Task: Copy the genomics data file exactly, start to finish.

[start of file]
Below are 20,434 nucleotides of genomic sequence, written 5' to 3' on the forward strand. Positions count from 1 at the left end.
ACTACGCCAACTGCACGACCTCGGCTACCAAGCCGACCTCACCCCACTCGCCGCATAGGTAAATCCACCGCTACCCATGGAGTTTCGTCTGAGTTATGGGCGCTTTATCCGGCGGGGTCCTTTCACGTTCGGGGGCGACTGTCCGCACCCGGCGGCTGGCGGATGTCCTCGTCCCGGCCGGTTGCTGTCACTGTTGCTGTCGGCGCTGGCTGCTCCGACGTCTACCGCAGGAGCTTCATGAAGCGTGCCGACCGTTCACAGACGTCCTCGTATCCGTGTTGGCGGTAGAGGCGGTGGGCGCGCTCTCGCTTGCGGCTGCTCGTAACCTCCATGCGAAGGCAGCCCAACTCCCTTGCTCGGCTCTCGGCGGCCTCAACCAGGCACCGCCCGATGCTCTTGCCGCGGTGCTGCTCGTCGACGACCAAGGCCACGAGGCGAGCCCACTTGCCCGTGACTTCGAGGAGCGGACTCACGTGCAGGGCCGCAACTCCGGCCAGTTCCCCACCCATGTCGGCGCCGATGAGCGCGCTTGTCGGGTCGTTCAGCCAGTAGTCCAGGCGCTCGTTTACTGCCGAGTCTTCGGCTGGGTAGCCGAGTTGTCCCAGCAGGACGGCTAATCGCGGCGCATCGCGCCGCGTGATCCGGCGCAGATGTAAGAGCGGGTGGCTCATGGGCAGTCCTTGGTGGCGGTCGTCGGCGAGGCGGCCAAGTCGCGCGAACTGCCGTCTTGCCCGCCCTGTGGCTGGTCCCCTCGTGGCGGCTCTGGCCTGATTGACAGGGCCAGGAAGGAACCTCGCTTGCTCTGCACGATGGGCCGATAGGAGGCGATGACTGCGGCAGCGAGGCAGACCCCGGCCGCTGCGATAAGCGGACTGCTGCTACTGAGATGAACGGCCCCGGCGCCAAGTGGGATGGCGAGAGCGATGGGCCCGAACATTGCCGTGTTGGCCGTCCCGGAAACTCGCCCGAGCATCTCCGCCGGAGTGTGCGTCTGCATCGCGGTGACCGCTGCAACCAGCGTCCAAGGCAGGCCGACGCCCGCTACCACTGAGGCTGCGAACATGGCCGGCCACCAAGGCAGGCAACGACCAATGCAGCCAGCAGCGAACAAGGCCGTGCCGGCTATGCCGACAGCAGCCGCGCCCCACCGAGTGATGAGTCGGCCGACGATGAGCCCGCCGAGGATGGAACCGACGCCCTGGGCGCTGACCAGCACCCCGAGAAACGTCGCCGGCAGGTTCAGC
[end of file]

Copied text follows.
Below are 20,434 nucleotides of genomic sequence, written 5' to 3' on the forward strand. Positions count from 1 at the left end.
ACTACGCCAACTGCACGACCTCGGCTACCAAGCCGACCTCACCCCACTCGCCGCATAGGTAAATCCACCGCTACCCATGGAGTTTCGTCTGAGTTATGGGCGCTTTATCCGGCGGGGTCCTTTCACGTTCGGGGGCGACTGTCCGCACCCGGCGGCTGGCGGATGTCCTCGTCCCGGCCGGTTGCTGTCACTGTTGCTGTCGGCGCTGGCTGCTCCGACGTCTACCGCAGGAGCTTCATGAAGCGTGCCGACCGTTCACAGACGTCCTCGTATCCGTGTTGGCGGTAGAGGCGGTGGGCGCGCTCTCGCTTGCGGCTGCTCGTAACCTCCATGCGAAGGCAGCCCAACTCCCTTGCTCGGCTCTCGGCGGCCTCAACCAGGCACCGCCCGATGCTCTTGCCGCGGTGCTGCTCGTCGACGACCAAGGCCACGAGGCGAGCCCACTTGCCCGTGACTTCGAGGAGCGGACTCACGTGCAGGGCCGCAACTCCGGCCAGTTCCCCACCCATGTCGGCGCCGATGAGCGCGCTTGTCGGGTCGTTCAGCCAGTAGTCCAGGCGCTCGTTTACTGCCGAGTCTTCGGCTGGGTAGCCGAGTTGTCCCAGCAGGACGGCTAATCGCGGCGCATCGCGCCGCGTGATCCGGCGCAGATGTAAGAGCGGGTGGCTCATGGGCAGTCCTTGGTGGCGGTCGTCGGCGAGGCGGCCAAGTCGCGCGAACTGCCGTCTTGCCCGCCCTGTGGCTGGTCCCCTCGTGGCGGCTCTGGCCTGATTGACAGGGCCAGGAAGGAACCTCGCTTGCTCTGCACGATGGGCCGATAGGAGGCGATGACTGCGGCAGCGAGGCAGACCCCGGCCGCTGCGATAAGCGGACTGCTGCTACTGAGATGAACGGCCCCGGCGCCAAGTGGGATGGCGAGAGCGATGGGCCCGAACATTGCCGTGTTGGCCGTCCCGGAAACTCGCCCGAGCATCTCCGCCGGAGTGTGCGTCTGCATCGCGGTGACCGCTGCAACCAGCGTCCAAGGCAGGCCGACGCCCGCTACCACTGAGGCTGCGAACATGGCCGGCCACCAAGGCAGGCAACGACCAATGCAGCCAGCAGCGAACAAGGCCGTGCCGGCTATGCCGACAGCAGCCGCGCCCCACCGAGTGATGAGTCGGCCGACGATGAGCCCGCCGAGGATGGAACCGACGCCCTGGGCGCTGACCAGCACCCCGAGAAACGTCGCCGGCAGGTTCAGC